Actually the last of the ‘solo’ works on this disc, spiral à outrance for flute is a very sweet piece in a lot of ways. Shiu’s notes on the piece explain that he was trying consciously to not write a stereotypical, hypertechnical work with bizarre leaps and extended techniques. While flutist Yuan Long handles the demands of this work quite well, its biggest demand is tone and expression and it is carried beautifully. anthem for apep (for horn quintet) was commissioned by the composer’s students for a wind ensemble competition. Shiu relates that this piece, like the others, was composed in reflection of the typical western music formats. In this case, he thought about why there are not more “standard repertory” works for horn quintet and, if there were, what elements should the common core contain?  The players are exposed to some unfamiliar territories in horn playing, while still have to exercise good control over ensemble playing and counterpoint. The performers on this disc do a terrific job and demonstrate a unity of timbre and complete control in the “wilder” spots.

Quartet desire
was commissioned by the South Bank Centre for the Birtwistle’s Games Festival in celebration of the composer’s seventieth birthday. The work is scored, by request, for the same instrumentation as Messiaen’s Quartet for the End of Time. desire is not celebratory per se and is not intended to “depict” Birtwistle but is rather a “celebration” of some of Birtwistle’s favorite games in music: proliferating elementary materials, interweaving linear and circular progressions, observing various perspectives of a musical object, and staging musical personae (per Shiu’s own program notes.) My reaction to the piece was simpler and more direct: I was impressed by the sound and the craft as well as the technical prowess of the performers involved!  Clarinetist Li Xin sets the tone at the outset. Violinist Xu Tian, cellist Zhou Mi and pianist Jenny Cho all exhibit great ensemble playing in this spiky, complex score as well as some amazing technique. I was very impressed with this work and can envision it on the same program as the Messiaen, a combination that would dazzle audiences even as it would exhaust the players!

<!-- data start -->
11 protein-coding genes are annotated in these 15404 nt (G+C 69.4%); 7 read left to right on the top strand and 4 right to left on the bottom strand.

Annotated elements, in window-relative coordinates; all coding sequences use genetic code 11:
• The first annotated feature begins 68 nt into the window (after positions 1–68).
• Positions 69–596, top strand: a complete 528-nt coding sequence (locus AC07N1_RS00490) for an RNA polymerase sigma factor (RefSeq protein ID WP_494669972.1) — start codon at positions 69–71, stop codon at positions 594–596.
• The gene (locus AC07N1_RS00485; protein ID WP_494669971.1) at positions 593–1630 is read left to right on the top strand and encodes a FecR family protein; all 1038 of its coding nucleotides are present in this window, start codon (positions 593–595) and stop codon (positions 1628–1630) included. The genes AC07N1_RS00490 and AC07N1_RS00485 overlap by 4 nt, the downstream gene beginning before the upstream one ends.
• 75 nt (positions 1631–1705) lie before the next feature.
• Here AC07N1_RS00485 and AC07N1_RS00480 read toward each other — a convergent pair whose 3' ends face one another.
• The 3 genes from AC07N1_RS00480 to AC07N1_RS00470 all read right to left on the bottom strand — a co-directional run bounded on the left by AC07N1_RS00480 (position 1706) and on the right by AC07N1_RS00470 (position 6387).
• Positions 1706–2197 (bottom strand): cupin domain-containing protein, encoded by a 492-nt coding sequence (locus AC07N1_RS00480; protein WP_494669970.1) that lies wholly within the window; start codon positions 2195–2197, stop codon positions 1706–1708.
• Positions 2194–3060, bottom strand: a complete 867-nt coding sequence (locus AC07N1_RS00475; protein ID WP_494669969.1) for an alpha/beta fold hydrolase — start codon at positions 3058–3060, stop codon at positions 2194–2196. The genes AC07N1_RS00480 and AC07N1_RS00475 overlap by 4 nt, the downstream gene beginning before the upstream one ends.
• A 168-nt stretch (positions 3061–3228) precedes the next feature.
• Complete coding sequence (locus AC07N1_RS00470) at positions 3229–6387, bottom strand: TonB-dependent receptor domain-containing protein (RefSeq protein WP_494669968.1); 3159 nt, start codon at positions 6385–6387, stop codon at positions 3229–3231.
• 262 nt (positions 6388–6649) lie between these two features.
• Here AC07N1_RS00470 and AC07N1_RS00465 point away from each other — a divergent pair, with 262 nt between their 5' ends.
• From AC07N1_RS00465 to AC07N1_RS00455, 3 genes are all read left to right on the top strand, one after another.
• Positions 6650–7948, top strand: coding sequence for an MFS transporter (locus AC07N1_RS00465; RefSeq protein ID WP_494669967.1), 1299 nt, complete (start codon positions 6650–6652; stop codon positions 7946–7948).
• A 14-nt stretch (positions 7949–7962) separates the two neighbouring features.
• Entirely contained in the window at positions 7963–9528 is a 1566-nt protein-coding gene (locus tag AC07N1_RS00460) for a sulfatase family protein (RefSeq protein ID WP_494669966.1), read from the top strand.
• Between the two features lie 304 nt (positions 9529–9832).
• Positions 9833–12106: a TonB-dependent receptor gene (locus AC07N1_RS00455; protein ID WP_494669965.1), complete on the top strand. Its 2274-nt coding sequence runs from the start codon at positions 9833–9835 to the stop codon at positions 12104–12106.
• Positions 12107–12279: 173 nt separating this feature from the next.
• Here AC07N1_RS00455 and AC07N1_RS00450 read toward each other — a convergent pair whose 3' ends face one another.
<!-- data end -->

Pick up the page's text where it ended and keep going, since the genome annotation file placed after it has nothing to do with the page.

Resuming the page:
All in all, “Unassuming Music” is a very exciting album and provided yet another discovery for fans of contemporary music seeking new compositional voices. I would certainly like to find his other album!  I also give my kudos to Ablaze Records for sound quality but, more importantly, the commitment to new music that their company represents. Their website reveals that composers are openly solicited to submit scores and recordings for consideration on an ongoing basis. Additionally, the company is presently accepting orchestral scores to put on a contemporary orchestral works CD!  This is but one of the creative ways that living composers can have their works heard without waiting to hear back from the conventional symphony orchestra route. I look forward to more!
— Daniel Coombs